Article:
Alec Nevala-Lee

Thoughts on art, creativity, and the writing life.

Posts Tagged ‘Wild at Heart

Invitation to look

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Note: This post discusses plot elements from last night’s episode of Twin Peaks.

In order to understand the current run of Twin Peaks, it helps to think back to the most characteristic scene from the finale of the second season, which was also the last episode of the show to air for decades. I’m not talking about Cooper in the Black Lodge, or any of the messy, unresolved melodrama that swirled around the other characters, or even the notorious cliffhanger. I mean the scene at Twin Peaks Savings and Loan that lingers interminably on the figure of Dell Mibbler, an ancient, doddering bank manager whom we haven’t seen before and will never see again, as he crosses the floor, in a single unbroken shot, to get a glass of water for Audrey. Even at the time, when the hope of a third season was still alive, many viewers must have found the sequence agonizingly pointless. Later, when it seemed like this was the last glimpse of these characters that we would ever have, it felt even less explicable. With only so many minutes in any given episode, each one starts to seem precious, especially in a series finale, and this scene took up at least two of them. (Now that we’ve finally gotten another season, I’m not sure how it will play in the future, but I suspect that it will feel like what it must have been intended to be—a precarious, unnecessary, but still pretty funny gag.) Anecdotally speaking, for a lot of viewers, the third season is starting to feel like that bank scene played over and over again. In theory, we have plenty of room for digressions, with eighteen hours of television to fill. But as the tangents and apparent dead ends continue to pile up, like the scene last night in which the camera spends a full minute lovingly recording an employee sweeping up at the Bang Bang Bar, it sometimes feels like we’ve been tricked into watching Dell Mibbler: The Return.

Yet this has been David Lynch’s style from the beginning. Lynch directed only a few hours of the initial run of Twin Peaks, but his work, particularly on the pilot, laid down a template that other writers and directors did their best to follow. And many of the show’s iconic images—the streetlight at the corner where Laura was last seen, the waterfall, the fir trees blowing in the wind—consist of silent shots that are held for slightly longer than the viewer would expect. One of the oddly endearing things about the original series was how such eerie moments were intercut with scenes that, for all their quirkiness, were staged, shot, and edited more or less like any other network drama. The new season hasn’t offered many such respites, which is part of why it still feels like it’s keeping itself at arm’s length from its own history. For better or worse, Lynch doesn’t have to compromise here. (Last night’s episode was perhaps the season’s most plot-heavy installment to date, and it devoted maybe ten minutes to advancing the story.) Instead, Lynch is continuing to educate us, as he’s done erratically throughout his career, on how to slow down and pay attention. Not all of his movies unfold at the same meditative pace: Blue Velvet moves like a thriller, in part because of the circumstances of its editing, and Wild at Heart seems like an attempt, mostly unsuccessful, to sustain that level of frantic motion for the film’s entire length. But when we think back to the scenes from his work that we remember most vividly, they tend to be static shots that are held so long that they burn themselves into our imagination. And as movies and television shows become more anxious to keep the viewer’s interest from straying for even a second, Twin Peaks remains an invitation to look and contemplate.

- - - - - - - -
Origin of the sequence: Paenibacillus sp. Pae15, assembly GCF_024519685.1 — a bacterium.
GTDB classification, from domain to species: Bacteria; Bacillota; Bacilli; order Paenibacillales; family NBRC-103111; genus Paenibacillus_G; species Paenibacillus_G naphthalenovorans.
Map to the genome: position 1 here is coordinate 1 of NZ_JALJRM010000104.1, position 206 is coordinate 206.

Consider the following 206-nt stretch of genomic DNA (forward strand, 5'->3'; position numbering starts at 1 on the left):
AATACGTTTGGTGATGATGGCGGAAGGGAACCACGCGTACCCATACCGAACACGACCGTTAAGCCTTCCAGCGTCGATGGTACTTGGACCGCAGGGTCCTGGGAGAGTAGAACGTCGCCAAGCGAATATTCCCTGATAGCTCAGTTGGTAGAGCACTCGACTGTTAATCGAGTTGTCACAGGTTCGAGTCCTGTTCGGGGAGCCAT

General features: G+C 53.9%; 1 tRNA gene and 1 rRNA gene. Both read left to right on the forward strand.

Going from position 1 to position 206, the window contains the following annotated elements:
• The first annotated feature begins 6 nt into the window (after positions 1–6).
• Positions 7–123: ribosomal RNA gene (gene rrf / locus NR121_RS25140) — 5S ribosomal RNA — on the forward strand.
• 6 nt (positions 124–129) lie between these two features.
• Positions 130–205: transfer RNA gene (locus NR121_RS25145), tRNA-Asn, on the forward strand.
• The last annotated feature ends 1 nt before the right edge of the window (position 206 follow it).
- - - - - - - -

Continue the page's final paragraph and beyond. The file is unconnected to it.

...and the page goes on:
It also invites us to listen, and while much of Lynch’s fascination with stillness comes from his background as a painter, it also emerges from his interest in sound. Lynch is credited as a sound designer on Twin Peaks, as he has been for most of his movies, and the show is suffused with what you might call the standard-issue Lynchian noise—a low, barely perceptible hum of static that occasionally rises to an oceanic roar. (In last night’s episode, Benjamin Horne and the character played by Ashley Judd try vainly to pin down the source of a similar hum at the Great Northern, and while it might eventually lead somewhere, it also feels like a subtle joke at Lynch’s own expense.) The sound is often associated with electronic or recording equipment, like the video cameras that are trained on the glass cube in the season premiere. My favorite instance is in Blue Velvet, when Jeffrey stumbles across the tableau of two victims in Dorothy’s apartment, one with his ear cut off, the other still standing with his brains shot out. There’s a hum coming from the shattered television set, and it’s pitched at so low a level that it’s almost subliminal, except to imperceptibly increase our anxiety. You only really become aware of it when it stops, after Jeffrey closes the door behind him and, a little later, when Frank shoots out the television tube. But you can’t hear it at all unless everything else onscreen is deathly quiet. It emerges from stillness, as if it were a form of background noise that surrounds us all the time, but is only audible when the rest of the world fades away. I don’t know whether Lynch’s fascination with this kind of sound effect came out of his interest in stillness or the other way around, and the most plausible explanation is that it all arose from the same place. But you could build a convincing reading of his career around the two meanings of the word “static.”